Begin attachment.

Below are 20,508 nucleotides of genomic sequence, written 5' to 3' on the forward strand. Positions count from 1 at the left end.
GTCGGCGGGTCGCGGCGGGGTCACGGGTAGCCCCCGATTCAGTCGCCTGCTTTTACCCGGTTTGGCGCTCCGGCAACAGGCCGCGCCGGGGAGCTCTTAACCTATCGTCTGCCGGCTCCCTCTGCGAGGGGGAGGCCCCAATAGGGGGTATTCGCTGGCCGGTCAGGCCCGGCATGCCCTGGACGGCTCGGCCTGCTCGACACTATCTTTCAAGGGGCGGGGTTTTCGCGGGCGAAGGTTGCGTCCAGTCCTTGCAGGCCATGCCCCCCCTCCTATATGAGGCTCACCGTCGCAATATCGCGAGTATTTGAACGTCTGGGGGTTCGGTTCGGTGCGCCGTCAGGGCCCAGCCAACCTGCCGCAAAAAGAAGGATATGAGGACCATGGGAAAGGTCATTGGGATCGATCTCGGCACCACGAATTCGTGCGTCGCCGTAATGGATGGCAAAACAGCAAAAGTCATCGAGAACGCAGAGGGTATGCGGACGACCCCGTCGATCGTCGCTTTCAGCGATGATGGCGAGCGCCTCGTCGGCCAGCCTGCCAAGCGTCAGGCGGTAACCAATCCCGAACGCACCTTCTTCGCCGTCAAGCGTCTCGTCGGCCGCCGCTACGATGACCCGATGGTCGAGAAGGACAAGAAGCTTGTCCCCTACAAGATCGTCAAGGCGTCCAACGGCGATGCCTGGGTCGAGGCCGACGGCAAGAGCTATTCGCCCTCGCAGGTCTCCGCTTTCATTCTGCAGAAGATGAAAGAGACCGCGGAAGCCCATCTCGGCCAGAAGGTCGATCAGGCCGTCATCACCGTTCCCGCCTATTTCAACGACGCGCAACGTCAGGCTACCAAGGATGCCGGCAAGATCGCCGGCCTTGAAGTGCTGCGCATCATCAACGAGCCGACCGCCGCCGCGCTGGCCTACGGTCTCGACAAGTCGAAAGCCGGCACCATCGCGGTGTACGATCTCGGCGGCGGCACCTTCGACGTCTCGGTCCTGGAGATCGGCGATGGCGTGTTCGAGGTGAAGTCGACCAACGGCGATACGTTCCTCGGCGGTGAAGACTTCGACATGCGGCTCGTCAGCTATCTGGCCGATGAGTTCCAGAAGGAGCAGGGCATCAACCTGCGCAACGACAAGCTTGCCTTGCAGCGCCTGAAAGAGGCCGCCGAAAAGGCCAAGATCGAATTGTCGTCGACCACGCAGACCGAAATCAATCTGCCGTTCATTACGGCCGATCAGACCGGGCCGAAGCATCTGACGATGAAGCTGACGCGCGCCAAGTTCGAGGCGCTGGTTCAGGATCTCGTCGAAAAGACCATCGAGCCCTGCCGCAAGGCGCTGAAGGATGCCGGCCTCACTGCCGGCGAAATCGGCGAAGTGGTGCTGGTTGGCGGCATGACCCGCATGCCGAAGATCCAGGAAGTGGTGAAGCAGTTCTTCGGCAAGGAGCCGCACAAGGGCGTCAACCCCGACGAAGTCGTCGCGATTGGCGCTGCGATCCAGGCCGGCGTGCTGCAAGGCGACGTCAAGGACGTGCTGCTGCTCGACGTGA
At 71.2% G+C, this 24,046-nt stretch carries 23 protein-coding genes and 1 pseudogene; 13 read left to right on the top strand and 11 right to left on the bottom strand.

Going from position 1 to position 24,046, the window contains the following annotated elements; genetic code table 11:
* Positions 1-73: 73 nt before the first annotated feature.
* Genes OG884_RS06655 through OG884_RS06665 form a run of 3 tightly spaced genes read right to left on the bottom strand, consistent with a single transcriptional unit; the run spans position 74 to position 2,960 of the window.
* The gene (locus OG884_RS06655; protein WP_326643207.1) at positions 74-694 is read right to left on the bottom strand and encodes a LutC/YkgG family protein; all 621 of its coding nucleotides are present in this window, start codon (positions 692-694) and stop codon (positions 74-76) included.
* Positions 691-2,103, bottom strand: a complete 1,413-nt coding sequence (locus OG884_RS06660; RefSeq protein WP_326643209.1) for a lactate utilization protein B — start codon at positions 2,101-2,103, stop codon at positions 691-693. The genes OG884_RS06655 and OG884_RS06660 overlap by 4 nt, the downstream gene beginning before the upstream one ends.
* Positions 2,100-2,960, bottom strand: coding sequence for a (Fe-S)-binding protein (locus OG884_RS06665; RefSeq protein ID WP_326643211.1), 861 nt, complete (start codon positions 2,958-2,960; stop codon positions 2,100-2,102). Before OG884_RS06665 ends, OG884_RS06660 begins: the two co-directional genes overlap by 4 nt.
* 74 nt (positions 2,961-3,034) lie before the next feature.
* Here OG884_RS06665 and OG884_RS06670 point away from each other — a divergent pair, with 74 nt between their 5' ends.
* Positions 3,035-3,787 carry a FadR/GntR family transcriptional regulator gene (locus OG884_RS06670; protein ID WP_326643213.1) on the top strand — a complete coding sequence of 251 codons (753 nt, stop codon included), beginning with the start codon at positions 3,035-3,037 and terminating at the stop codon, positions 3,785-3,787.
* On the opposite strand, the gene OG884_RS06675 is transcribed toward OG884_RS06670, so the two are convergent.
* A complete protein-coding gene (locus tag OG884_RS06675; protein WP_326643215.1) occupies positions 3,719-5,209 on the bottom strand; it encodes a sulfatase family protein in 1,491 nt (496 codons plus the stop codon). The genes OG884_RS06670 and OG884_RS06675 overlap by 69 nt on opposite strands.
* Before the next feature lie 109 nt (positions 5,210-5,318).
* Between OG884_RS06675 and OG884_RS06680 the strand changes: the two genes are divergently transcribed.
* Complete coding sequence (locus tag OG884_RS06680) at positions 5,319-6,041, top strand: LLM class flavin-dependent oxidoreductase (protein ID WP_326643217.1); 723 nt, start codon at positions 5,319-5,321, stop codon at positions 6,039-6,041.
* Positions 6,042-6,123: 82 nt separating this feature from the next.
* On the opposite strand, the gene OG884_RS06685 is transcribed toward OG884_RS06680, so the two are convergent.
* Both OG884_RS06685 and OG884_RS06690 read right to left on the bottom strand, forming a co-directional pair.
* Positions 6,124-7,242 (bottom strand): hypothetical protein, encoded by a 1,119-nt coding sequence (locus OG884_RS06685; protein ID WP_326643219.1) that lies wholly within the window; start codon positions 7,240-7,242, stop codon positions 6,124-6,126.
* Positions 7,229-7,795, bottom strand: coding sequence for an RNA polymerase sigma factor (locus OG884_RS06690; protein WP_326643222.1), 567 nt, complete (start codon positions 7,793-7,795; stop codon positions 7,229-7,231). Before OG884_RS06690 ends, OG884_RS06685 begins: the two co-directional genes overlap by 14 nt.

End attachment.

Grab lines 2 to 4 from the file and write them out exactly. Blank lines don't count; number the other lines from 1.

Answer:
GTCGGCGGGTCGCGGCGGGGTCACGGGTAGCCCCCGATTCAGTCGCCTGCTTTTACCCGGTTTGGCGCTCCGGCAACAGGCCGCGCCGGGGAGCTCTTAACCTATCGTCTGCCGGCTCCCTCTGCGAGGGGGAGGCCCCAATAGGGGGTATTCGCTGGCCGGTCAGGCCCGGCATGCCCTGGACGGCTCGGCCTGCTCGACACTATCTTTCAAGGGGCGGGGTTTTCGCGGGCGAAGGTTGCGTCCAGTCCTTGCAGGCCATGCCCCCCCTCCTATATGAGGCTCACCGTCGCAATATCGCGAGTATTTGAACGTCTGGGGGTTCGGTTCGGTGCGCCGTCAGGGCCCAGCCAACCTGCCGCAAAAAGAAGGATATGAGGACCATGGGAAAGGTCATTGGGATCGATCTCGGCACCACGAATTCGTGCGTCGCCGTAATGGATGGCAAAACAGCAAAAGTCATCGAGAACGCAGAGGGTATGCGGACGACCCCGTCGATCGTCGCTTTCAGCGATGATGGCGAGCGCCTCGTCGGCCAGCCTGCCAAGCGTCAGGCGGTAACCAATCCCGAACGCACCTTCTTCGCCGTCAAGCGTCTCGTCGGCCGCCGCTACGATGACCCGATGGTCGAGAAGGACAAGAAGCTTGTCCCCTACAAGATCGTCAAGGCGTCCAACGGCGATGCCTGGGTCGAGGCCGACGGCAAGAGCTATTCGCCCTCGCAGGTCTCCGCTTTCATTCTGCAGAAGATGAAAGAGACCGCGGAAGCCCATCTCGGCCAGAAGGTCGATCAGGCCGTCATCACCGTTCCCGCCTATTTCAACGACGCGCAACGTCAGGCTACCAAGGATGCCGGCAAGATCGCCGGCCTTGAAGTGCTGCGCATCATCAACGAGCCGACCGCCGCCGCGCTGGCCTACGGTCTCGACAAGTCGAAAGCCGGCACCATCGCGGTGTACGATCTCGGCGGCGGCACCTTCGACGTCTCGGTCCTGGAGATCGGCGATGGCGTGTTCGAGGTGAAGTCGACCAACGGCGATACGTTCCTCGGCGGTGAAGACTTCGACATGCGGCTCGTCAGCTATCTGGCCGATGAGTTCCAGAAGGAGCAGGGCATCAACCTGCGCAACGACAAGCTTGCCTTGCAGCGCCTGAAAGAGGCCGCCGAAAAGGCCAAGATCGAATTGTCGTCGACCACGCAGACCGAAATCAATCTGCCGTTCATTACGGCCGATCAGACCGGGCCGAAGCATCTGACGATGAAGCTGACGCGCGCCAAGTTCGAGGCGCTGGTTCAGGATCTCGTCGAAAAGACCATCGAGCCCTGCCGCAAGGCGCTGAAGGATGCCGGCCTCACTGCCGGCGAAATCGGCGAAGTGGTGCTGGTTGGCGGCATGACCCGCATGCCGAAGATCCAGGAAGTGGTGAAGCAGTTCTTCGGCAAGGAGCCGCACAAGGGCGTCAACCCCGACGAAGTCGTCGCGATTGGCGCTGCGATCCAGGCCGGCGTGCTGCAAGGCGACGTCAAGGACGTGCTGCTGCTCGACGTGA
At 71.2% G+C, this 24,046-nt stretch carries 23 protein-coding genes and 1 pseudogene; 13 read left to right on the top strand and 11 right to left on the bottom strand.

Going from position 1 to position 24,046, the window contains the following annotated elements; genetic code table 11: